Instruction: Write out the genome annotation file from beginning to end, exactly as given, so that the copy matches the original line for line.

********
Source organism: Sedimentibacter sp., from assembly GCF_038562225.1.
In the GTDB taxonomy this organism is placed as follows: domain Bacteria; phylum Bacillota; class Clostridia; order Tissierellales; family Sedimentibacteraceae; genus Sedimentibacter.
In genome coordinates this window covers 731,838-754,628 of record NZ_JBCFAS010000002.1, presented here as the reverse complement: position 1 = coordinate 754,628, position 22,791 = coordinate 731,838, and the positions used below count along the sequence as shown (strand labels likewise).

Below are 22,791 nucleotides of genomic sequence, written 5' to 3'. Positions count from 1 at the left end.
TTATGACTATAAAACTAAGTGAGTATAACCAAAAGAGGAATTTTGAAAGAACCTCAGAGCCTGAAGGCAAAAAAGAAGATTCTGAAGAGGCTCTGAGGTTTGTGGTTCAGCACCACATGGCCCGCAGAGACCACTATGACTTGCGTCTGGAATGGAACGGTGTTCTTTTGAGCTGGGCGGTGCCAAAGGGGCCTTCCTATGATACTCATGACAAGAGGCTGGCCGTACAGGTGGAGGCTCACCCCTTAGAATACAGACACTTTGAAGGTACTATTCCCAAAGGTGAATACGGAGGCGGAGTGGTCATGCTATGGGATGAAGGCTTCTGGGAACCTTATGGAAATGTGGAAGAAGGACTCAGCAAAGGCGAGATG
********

Source organism: Sedimentibacter sp., from assembly GCF_038562225.1.
In the GTDB taxonomy this organism is placed as follows: domain Bacteria; phylum Bacillota; class Clostridia; order Tissierellales; family Sedimentibacteraceae; genus Sedimentibacter.
In genome coordinates this window covers 731,838-754,628 of record NZ_JBCFAS010000002.1, presented here as the reverse complement: position 1 = coordinate 754,628, position 22,791 = coordinate 731,838, and the positions used below count along the sequence as shown (strand labels likewise).

Below are 22,791 nucleotides of genomic sequence, written 5' to 3'. Positions count from 1 at the left end.
TTATGACTATAAAACTAAGTGAGTATAACCAAAAGAGGAATTTTGAAAGAACCTCAGAGCCTGAAGGCAAAAAAGAAGATTCTGAAGAGGCTCTGAGGTTTGTGGTTCAGCACCACATGGCCCGCAGAGACCACTATGACTTGCGTCTGGAATGGAACGGTGTTCTTTTGAGCTGGGCGGTGCCAAAGGGGCCTTCCTATGATACTCATGACAAGAGGCTGGCCGTACAGGTGGAGGCTCACCCCTTAGAATACAGACACTTTGAAGGTACTATTCCCAAAGGTGAATACGGAGGCGGAGTGGTCATGCTATGGGATGAAGGCTTCTGGGAACCTTATGGAAATGTGGAAGAAGGACTCAGCAAAGGCGAGATG